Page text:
And it was delivered right at the 6-week mark stamped on the top of the form.
Now, I panicked a bit. I'm not even going to pretend. It's my third day of work at a new place of employment, and as a single incumbent, there's not even anyone to tell me how to do my job. I'm already thinking, geez, have I made a terrible mistake?
But (after, very quickly, working my way through Steps 1 through 6 outlined above) I came to a realization that I'd learned in my previous life, as editorial systems editor at the Orlando Sentinel:
We had a process problem.
Those first couple of months are a blur. I could reconstruct it by looking at file time stamps and the like, but honestly, I cranked out as much as I possibly could, as quickly as the requests were coming in. I reviewed the quarterly marketing plans, which were suspiciously full of gaps and inconsistencies, and sent out e-mails to my clients, asking them to please e-mail me requests early if possible, because I couldn't tell what was missing based on the marketing plans.
Eventually I managed to get ahead, after a lot of late nights at work and a lot of pleading with my clients. Then I was able to take an anatomy of what was wrong. This is an excerpt of my own notes:
I wrote at the bottom, "It does not seem like anyone has evaluated this process in a long time. Or ever."
One of the lessons I learned, after working for seven years on the design and copy desk in a newsroom, is that having a bad process is worse than not having an identified process at all. I assume that that's true in most business environments, although not necessarily all. In a highly regulated environment, having a bad process may not be as efficient as it could be, but presumably it works, whereas not having a documented and tested process could lead to a citation, or if, say, you run a nuclear power plant, death. (Yay!) But within the confines of a process whose outcomes are not regulated, it's often worse to have a process where the wheels come off routinely than to simply wing it.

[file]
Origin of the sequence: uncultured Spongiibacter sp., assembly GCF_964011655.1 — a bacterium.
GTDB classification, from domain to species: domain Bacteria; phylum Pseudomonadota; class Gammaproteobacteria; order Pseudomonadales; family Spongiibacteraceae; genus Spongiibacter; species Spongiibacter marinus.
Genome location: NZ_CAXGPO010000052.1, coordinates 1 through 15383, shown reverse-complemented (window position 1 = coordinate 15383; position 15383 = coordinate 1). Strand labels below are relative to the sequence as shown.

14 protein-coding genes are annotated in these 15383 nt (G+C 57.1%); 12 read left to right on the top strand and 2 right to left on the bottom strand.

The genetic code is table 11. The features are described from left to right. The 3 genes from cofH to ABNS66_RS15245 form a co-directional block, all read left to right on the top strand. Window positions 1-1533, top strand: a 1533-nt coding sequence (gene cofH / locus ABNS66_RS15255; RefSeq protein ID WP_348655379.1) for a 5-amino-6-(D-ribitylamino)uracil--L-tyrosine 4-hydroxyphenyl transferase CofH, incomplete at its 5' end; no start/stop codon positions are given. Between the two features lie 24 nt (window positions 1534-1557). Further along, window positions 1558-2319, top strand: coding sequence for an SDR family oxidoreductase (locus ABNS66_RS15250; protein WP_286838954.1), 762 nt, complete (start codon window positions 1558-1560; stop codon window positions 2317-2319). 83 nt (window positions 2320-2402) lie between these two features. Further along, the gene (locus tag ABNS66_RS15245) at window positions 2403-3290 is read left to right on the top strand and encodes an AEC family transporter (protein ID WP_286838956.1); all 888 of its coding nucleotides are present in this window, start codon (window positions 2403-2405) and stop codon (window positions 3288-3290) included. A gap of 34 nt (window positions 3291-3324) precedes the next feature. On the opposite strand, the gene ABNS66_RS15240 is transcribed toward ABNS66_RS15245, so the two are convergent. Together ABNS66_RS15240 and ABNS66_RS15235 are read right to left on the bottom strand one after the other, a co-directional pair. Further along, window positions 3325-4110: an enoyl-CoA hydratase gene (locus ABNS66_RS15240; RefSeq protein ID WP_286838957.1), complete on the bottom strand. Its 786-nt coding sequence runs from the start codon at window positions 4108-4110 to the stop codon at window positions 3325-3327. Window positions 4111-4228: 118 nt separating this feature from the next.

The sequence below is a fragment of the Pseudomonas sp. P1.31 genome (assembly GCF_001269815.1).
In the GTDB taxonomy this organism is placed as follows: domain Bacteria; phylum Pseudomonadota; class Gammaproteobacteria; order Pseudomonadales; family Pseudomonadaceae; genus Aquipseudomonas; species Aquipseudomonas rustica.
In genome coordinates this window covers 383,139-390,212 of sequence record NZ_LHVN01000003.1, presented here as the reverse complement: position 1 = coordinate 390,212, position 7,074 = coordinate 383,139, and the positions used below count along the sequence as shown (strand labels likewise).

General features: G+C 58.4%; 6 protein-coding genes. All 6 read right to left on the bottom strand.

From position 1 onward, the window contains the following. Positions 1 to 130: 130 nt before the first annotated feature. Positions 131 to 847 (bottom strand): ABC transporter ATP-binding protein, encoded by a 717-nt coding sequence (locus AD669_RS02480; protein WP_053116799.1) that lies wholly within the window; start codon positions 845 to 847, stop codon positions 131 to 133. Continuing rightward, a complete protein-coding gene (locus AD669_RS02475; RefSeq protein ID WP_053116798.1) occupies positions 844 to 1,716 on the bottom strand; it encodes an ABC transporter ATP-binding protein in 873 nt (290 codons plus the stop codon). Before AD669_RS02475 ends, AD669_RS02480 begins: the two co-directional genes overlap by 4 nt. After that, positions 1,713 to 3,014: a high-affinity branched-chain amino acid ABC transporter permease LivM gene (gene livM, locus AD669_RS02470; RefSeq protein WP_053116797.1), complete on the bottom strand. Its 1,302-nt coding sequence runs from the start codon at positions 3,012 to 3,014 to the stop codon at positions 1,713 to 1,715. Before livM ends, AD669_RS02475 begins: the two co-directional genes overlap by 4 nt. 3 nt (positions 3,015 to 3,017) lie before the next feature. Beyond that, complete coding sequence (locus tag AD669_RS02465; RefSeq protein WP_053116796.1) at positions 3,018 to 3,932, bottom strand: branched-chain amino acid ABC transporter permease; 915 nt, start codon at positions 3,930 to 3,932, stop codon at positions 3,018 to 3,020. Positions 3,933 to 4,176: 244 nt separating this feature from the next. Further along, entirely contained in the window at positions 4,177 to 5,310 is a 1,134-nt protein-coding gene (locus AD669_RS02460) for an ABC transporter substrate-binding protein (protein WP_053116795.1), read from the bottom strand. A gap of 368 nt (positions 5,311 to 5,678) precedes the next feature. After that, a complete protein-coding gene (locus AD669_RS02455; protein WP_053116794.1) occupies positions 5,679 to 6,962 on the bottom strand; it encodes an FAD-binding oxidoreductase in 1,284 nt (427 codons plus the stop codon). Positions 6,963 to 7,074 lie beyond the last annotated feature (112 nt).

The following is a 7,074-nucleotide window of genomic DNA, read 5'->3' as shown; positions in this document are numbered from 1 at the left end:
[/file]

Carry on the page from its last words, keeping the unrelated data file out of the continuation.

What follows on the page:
Let me cite a specific example. When I worked at the Sentinel, we had this extremely complicated, Web-based in-house tool for reserving resources for special sections. Everyone who used it -- ad sales, marketing, production, systems and editorial -- complained about it constantly. It provided e-mail deadline notifications and could produce worksheets for the various departments, but didn't seem to flow into any other systems. So at best, it replicated something that each individual department could do with a spreadsheet. Worse, it gave us a false sense of security that the other departments were on the ball, and I can think of a few occasions when we weren't informed of an important change to the production schedule and were caught with our proverbial pants down at the last minute.
Then, a deus ex machina intervened: The central IT department for Tribune Company replaced an outdated version of Internet Explorer, breaking the ActiveX controls that this tool relied on. We had no choice but to stop using it until it could be fixed or replaced. (For all I know, it's been resolved by now -- this was late in my tenure.) Shortly after, I had a special section that I was responsible for, and I was very concerned that we were going to fail. Instead, in the absence of the special section planning tool, we knew we had to e-mail and meet more often to make sure we were on track. It became clear to me that we were actually doing better than before, because we were no longer being shielded by a bad process and poorly functioning tools.
So back to the process at hand: Artwork requests. I identified a few major weaknesses in the process, both in the front-end planning and the back-end request process. It looks a little like this:
The last point, about producing a quality product, is a key one. When you have 12 working hours to execute something, including revisions, you have no time to consider a second possibility or to revamp something that doesn't work. All you have time to do is make sure that it's complete, isn't wrong, and gets the job done at its core.